The Coronavirus Aid, Relief and Economic Security (CARES) Act is a historic piece of legislation with the intention of providing economic relief to individuals and businesses facing hardship or economic ruin due to the COVID-19 pandemic. While there are many important provisions, perhaps the most pertinent part of the legislation for business buyers is Section 1112.
Section 1112 of the CARES Act requires the Small Business Administration (SBA) to make payments on new and existing 7(a) loans for six months. These are not deferments. They are full payments of principal and interest that the borrower will never be responsible for again.
How does it work? Congress is providing $17 billion in funding. With this, SBA is required to pay the principal, interest, and any associated fees owed on a 7(a) loan in regular servicing starting with the next payment due for both existing and new borrowers. Any loan made under the 7(a) program is eligible.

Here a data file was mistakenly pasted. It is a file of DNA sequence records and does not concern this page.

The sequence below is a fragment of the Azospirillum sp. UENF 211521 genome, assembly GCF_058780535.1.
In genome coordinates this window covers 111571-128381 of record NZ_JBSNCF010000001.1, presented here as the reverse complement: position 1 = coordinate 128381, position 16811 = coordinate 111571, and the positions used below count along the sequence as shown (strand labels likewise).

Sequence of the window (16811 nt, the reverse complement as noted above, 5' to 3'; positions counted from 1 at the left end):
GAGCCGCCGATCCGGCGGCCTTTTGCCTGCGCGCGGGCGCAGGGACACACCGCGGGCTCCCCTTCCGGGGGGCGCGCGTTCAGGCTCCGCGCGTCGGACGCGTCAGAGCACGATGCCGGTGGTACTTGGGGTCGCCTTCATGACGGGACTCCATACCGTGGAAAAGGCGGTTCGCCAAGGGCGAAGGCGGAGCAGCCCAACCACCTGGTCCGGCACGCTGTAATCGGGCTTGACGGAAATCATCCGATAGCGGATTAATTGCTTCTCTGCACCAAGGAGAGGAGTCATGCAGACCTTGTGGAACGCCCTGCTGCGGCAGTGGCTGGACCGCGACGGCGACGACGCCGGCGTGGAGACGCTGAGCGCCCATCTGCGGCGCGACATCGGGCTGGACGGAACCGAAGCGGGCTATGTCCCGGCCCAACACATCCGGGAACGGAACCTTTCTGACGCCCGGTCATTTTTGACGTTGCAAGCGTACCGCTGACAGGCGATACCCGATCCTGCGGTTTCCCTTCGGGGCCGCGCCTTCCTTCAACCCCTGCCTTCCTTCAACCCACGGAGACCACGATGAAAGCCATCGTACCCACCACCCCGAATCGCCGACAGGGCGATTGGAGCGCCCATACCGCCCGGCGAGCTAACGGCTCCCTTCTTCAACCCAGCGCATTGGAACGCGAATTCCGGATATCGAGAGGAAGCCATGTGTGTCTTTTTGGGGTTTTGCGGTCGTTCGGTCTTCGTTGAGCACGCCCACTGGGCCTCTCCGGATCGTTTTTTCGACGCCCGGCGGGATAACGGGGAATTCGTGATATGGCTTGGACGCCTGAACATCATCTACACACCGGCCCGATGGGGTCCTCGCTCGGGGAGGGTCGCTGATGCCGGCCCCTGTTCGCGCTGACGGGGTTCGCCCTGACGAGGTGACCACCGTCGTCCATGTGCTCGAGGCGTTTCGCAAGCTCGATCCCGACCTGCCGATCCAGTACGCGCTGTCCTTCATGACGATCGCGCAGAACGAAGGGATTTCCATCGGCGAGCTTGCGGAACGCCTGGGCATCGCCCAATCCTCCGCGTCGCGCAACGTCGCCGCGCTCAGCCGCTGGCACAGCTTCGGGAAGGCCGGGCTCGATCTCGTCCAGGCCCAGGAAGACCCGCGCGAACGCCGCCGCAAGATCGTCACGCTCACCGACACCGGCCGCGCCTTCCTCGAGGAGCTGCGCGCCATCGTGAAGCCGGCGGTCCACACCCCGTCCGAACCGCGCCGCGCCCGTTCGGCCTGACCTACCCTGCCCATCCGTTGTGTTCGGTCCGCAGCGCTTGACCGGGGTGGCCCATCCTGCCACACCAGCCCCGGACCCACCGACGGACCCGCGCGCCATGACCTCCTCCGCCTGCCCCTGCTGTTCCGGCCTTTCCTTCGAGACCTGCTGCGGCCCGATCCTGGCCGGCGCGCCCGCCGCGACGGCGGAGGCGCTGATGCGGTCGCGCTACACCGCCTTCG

All borrowers are assumed to be “adversely affected by COVID-19” and all relief payments are deemed appropriate for all borrowers, creating a very clear, bright-line for lenders and removing the burden from lenders to determine if a borrower is eligible in any way—all borrowers are deemed eligible.
While this is a challenging time for small business owners, this unprecedented action provides incredible relief to small business owners and a great opportunity for those interested in purchasing a small business.
While small business buyer will face other challenges, the ability to “skip” the first six months of payments is highly beneficial. Contact us today if you’d like to be connected with an experienced and trustworthy SBA lender.